Per the annual necropsy report by the Oklahoma Horse Racing Commission, in 2013 60 racehorses died or were euthanized (well, they all died) at the three Oklahoma tracks: 28 at Remington, 18 at Will Rogers, and 14 at Fair Meadows. Although most of the deaths were musculoskeletal in nature, there were three (on raceday) who perished from “Exercise Induced Pulmonary Hemorrhage” – they drowned in their own blood. Imagine that.

A couple points. First, since Oklahoma only counts those who died at its tracks, the toll is significantly understated. As a matter of fact, when discussing training deaths, the Commission practically admits as much: “Oklahoma continues to report more race day fatalities than training fatalities compared to some other jurisdictions. This reflects the large number of animals that train off-site of OHRC facilities.” Bottom line: Other horses are dying from their racing/training injuries away from the tracks. So it’s considerably more than 60.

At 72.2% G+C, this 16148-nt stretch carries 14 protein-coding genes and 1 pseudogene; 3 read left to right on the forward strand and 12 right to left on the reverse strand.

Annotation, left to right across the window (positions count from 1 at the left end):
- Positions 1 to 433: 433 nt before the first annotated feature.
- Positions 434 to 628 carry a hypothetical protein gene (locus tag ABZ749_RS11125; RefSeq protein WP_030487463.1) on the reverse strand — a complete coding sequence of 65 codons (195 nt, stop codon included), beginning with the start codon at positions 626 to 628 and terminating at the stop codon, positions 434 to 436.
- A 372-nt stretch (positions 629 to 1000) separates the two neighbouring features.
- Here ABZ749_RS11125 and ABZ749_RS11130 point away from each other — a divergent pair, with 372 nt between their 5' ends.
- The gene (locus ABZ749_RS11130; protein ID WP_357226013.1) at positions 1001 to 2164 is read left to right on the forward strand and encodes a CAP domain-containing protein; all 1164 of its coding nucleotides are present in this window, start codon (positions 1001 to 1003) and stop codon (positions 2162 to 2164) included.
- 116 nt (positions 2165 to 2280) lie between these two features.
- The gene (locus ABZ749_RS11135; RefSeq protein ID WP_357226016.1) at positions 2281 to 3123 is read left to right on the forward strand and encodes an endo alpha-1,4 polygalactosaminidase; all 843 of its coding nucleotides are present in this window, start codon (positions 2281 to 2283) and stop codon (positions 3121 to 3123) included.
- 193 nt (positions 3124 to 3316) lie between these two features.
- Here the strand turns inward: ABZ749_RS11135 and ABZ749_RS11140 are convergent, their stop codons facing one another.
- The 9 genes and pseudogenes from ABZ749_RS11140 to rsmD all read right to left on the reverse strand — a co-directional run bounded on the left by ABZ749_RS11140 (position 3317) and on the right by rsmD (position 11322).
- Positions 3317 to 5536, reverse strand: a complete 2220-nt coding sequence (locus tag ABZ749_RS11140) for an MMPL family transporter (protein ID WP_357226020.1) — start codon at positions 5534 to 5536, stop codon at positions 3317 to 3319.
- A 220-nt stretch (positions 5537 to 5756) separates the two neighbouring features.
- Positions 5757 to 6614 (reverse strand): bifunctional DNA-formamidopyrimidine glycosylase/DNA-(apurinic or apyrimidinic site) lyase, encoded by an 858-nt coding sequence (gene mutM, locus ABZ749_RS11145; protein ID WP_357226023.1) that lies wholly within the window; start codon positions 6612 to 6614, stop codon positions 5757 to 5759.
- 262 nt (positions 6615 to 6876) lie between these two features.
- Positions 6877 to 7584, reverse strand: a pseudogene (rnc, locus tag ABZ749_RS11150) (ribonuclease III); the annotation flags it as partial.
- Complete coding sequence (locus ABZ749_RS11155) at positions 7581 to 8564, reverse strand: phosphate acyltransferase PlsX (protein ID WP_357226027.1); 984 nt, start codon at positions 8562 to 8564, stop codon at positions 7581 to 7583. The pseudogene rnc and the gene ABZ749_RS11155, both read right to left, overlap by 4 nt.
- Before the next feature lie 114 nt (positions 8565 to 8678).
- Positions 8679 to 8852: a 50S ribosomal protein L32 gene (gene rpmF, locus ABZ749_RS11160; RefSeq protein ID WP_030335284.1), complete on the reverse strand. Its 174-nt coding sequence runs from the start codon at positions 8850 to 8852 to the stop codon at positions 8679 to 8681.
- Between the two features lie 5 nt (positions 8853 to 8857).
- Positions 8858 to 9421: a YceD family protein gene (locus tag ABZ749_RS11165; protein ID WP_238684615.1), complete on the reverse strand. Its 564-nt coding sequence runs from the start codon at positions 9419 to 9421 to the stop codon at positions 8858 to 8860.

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Second, and more importantly, the report itself is but more industry subterfuge. By breaking down these deaths in every possible manner – gender, breed, age, spot, race type, etc. – the Commission seeks to give the impression that it’s on top of things, that it will eventually figure this out, that it actually cares about its “equine athletes.” But 20 pages of mostly extraneous data cannot (or we will not allow it to) obfuscate two simple truths: One, last year in Oklahoma, at least 60 intelligent, sensitive beings were destroyed for $2 bets and racino-jacked pots of gold. Two, as long as they continue to race horses, there is nothing they can do to stop it. Nothing.